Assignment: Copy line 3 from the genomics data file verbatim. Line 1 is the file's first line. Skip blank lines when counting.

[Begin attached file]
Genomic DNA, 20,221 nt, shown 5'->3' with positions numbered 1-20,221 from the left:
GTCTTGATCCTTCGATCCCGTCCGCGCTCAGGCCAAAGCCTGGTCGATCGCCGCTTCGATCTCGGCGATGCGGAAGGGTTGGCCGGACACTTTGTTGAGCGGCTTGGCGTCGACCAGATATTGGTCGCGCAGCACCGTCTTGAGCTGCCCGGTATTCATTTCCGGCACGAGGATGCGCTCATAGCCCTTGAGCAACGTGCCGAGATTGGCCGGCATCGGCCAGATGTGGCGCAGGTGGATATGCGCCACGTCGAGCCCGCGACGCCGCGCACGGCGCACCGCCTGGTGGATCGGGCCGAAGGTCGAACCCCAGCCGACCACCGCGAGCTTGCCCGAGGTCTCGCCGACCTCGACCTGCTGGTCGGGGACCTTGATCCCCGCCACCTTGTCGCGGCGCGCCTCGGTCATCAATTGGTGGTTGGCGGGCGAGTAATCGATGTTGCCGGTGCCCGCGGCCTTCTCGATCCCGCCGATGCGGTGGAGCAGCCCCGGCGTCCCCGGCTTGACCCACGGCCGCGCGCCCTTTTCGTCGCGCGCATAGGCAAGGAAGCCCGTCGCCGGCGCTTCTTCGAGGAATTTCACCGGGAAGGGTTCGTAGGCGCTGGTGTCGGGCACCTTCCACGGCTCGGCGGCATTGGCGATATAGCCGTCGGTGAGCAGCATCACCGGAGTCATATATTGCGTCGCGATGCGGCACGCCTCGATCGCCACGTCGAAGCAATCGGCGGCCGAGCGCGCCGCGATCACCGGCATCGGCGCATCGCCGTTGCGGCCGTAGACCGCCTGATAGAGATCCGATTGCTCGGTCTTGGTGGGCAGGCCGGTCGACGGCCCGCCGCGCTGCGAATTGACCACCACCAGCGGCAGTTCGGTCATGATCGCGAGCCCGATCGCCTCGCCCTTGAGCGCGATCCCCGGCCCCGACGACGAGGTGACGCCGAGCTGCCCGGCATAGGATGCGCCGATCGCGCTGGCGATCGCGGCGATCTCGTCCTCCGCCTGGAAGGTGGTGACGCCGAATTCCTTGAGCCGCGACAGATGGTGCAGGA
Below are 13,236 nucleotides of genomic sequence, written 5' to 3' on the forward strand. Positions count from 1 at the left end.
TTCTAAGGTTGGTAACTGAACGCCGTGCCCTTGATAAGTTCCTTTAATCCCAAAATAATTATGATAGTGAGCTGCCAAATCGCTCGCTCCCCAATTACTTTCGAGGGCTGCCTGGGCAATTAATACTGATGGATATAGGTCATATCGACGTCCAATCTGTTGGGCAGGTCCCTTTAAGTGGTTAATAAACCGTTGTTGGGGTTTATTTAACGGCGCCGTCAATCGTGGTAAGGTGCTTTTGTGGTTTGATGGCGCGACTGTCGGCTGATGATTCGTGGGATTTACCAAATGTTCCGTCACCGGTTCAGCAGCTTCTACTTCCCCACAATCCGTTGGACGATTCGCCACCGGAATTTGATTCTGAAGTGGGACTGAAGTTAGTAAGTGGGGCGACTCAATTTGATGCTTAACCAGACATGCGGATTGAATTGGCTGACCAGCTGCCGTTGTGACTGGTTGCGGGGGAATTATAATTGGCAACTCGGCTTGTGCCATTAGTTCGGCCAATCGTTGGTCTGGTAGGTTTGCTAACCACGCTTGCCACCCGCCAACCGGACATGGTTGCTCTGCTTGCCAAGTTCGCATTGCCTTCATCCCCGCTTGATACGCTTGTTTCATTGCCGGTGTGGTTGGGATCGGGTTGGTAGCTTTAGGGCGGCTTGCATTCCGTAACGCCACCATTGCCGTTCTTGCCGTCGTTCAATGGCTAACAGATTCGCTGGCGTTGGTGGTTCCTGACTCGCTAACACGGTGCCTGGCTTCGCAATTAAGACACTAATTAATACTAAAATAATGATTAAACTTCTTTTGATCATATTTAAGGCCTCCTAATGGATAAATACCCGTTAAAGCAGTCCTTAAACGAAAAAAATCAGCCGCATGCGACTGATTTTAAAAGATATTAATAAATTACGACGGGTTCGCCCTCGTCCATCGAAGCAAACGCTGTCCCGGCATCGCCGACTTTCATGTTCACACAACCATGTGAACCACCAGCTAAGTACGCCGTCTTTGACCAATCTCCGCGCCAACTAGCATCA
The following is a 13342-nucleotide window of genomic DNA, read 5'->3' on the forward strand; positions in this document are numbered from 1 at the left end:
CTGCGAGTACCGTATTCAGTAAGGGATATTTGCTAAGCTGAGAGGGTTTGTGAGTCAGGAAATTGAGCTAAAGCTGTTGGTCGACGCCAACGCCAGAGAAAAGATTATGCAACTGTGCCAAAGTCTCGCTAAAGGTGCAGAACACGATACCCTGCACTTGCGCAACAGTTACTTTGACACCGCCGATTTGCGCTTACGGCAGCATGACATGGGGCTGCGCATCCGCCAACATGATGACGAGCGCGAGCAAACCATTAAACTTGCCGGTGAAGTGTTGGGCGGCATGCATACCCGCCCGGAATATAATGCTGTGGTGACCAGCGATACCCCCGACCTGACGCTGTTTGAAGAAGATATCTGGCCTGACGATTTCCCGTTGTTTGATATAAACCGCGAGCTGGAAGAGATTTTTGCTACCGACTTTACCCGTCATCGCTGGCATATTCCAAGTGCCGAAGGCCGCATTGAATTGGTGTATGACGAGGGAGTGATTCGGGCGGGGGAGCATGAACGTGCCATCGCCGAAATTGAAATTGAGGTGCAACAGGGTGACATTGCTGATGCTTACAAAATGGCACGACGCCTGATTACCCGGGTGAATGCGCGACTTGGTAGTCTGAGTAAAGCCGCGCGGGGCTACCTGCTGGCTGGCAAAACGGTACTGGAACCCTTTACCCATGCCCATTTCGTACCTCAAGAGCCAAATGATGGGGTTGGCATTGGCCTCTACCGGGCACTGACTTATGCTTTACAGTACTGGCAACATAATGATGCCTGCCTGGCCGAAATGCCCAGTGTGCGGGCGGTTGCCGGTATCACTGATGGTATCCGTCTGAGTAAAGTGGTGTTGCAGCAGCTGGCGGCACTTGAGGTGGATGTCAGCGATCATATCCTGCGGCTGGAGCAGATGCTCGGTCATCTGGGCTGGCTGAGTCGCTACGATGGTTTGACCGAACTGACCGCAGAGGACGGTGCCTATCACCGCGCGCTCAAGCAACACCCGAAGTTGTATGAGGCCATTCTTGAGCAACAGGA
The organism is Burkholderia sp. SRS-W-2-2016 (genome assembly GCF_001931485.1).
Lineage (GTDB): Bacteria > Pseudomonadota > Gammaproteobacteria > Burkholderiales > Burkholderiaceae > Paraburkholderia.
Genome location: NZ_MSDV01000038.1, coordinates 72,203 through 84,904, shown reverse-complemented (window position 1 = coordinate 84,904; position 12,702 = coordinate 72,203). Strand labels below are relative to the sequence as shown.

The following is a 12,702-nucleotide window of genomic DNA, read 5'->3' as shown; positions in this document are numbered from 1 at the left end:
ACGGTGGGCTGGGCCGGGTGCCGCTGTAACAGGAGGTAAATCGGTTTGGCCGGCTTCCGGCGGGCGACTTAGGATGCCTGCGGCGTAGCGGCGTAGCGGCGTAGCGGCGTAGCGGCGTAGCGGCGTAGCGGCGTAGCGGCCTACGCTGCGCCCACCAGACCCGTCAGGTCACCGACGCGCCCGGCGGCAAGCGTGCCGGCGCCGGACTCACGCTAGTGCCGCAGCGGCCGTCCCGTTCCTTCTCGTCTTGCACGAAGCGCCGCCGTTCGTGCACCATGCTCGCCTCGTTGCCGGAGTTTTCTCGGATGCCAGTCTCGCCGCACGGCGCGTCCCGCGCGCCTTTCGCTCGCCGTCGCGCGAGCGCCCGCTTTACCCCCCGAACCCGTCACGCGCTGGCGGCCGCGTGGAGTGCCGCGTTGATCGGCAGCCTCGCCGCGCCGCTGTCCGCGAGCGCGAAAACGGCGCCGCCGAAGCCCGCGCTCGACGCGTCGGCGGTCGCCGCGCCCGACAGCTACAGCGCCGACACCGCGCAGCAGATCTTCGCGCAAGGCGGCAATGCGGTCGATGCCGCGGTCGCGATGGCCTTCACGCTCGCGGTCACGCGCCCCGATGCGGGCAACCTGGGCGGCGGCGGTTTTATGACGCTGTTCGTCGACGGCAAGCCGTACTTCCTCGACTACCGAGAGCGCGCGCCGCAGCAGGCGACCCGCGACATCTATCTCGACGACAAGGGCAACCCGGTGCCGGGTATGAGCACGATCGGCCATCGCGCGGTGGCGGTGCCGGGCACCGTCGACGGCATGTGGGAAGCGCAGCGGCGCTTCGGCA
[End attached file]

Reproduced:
Below are 13,236 nucleotides of genomic sequence, written 5' to 3' on the forward strand. Positions count from 1 at the left end.